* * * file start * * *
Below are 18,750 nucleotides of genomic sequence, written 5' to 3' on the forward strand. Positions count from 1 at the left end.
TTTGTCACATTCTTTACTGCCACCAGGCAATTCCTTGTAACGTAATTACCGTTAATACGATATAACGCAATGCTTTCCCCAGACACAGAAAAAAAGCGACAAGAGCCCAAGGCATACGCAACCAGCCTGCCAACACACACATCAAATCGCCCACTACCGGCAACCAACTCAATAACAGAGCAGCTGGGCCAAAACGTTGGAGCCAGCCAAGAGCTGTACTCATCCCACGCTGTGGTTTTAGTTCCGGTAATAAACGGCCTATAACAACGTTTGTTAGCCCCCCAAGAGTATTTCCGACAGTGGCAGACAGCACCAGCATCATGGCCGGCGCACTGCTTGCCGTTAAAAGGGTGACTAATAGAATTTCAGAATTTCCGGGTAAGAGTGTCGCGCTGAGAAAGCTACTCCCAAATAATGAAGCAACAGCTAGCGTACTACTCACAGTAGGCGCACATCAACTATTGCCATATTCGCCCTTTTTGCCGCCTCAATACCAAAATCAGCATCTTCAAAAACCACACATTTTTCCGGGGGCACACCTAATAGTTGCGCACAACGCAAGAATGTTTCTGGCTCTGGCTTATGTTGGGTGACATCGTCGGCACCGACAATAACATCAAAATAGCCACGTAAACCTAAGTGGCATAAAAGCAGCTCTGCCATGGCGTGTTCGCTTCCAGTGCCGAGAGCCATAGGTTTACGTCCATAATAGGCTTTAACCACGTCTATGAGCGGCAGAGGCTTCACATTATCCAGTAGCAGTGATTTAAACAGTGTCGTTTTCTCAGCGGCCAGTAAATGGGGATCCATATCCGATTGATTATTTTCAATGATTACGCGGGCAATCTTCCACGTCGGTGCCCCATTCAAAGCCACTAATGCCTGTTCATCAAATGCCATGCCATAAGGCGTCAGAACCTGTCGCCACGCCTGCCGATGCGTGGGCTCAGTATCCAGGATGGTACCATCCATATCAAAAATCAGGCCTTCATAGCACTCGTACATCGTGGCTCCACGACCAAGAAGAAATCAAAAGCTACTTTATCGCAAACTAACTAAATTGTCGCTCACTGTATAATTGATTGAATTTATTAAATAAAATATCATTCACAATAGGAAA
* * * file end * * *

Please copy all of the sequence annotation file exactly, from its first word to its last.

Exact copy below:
Below are 18,750 nucleotides of genomic sequence, written 5' to 3' on the forward strand. Positions count from 1 at the left end.
TTTGTCACATTCTTTACTGCCACCAGGCAATTCCTTGTAACGTAATTACCGTTAATACGATATAACGCAATGCTTTCCCCAGACACAGAAAAAAAGCGACAAGAGCCCAAGGCATACGCAACCAGCCTGCCAACACACACATCAAATCGCCCACTACCGGCAACCAACTCAATAACAGAGCAGCTGGGCCAAAACGTTGGAGCCAGCCAAGAGCTGTACTCATCCCACGCTGTGGTTTTAGTTCCGGTAATAAACGGCCTATAACAACGTTTGTTAGCCCCCCAAGAGTATTTCCGACAGTGGCAGACAGCACCAGCATCATGGCCGGCGCACTGCTTGCCGTTAAAAGGGTGACTAATAGAATTTCAGAATTTCCGGGTAAGAGTGTCGCGCTGAGAAAGCTACTCCCAAATAATGAAGCAACAGCTAGCGTACTACTCACAGTAGGCGCACATCAACTATTGCCATATTCGCCCTTTTTGCCGCCTCAATACCAAAATCAGCATCTTCAAAAACCACACATTTTTCCGGGGGCACACCTAATAGTTGCGCACAACGCAAGAATGTTTCTGGCTCTGGCTTATGTTGGGTGACATCGTCGGCACCGACAATAACATCAAAATAGCCACGTAAACCTAAGTGGCATAAAAGCAGCTCTGCCATGGCGTGTTCGCTTCCAGTGCCGAGAGCCATAGGTTTACGTCCATAATAGGCTTTAACCACGTCTATGAGCGGCAGAGGCTTCACATTATCCAGTAGCAGTGATTTAAACAGTGTCGTTTTCTCAGCGGCCAGTAAATGGGGATCCATATCCGATTGATTATTTTCAATGATTACGCGGGCAATCTTCCACGTCGGTGCCCCATTCAAAGCCACTAATGCCTGTTCATCAAATGCCATGCCATAAGGCGTCAGAACCTGTCGCCACGCCTGCCGATGCGTGGGCTCAGTATCCAGGATGGTACCATCCATATCAAAAATCAGGCCTTCATAGCACTCGTACATCGTGGCTCCACGACCAAGAAGAAATCAAAAGCTACTTTATCGCAAACTAACTAAATTGTCGCTCACTGTATAATTGATTGAATTTATTAAATAAAATATCATTCACAATAGGAAA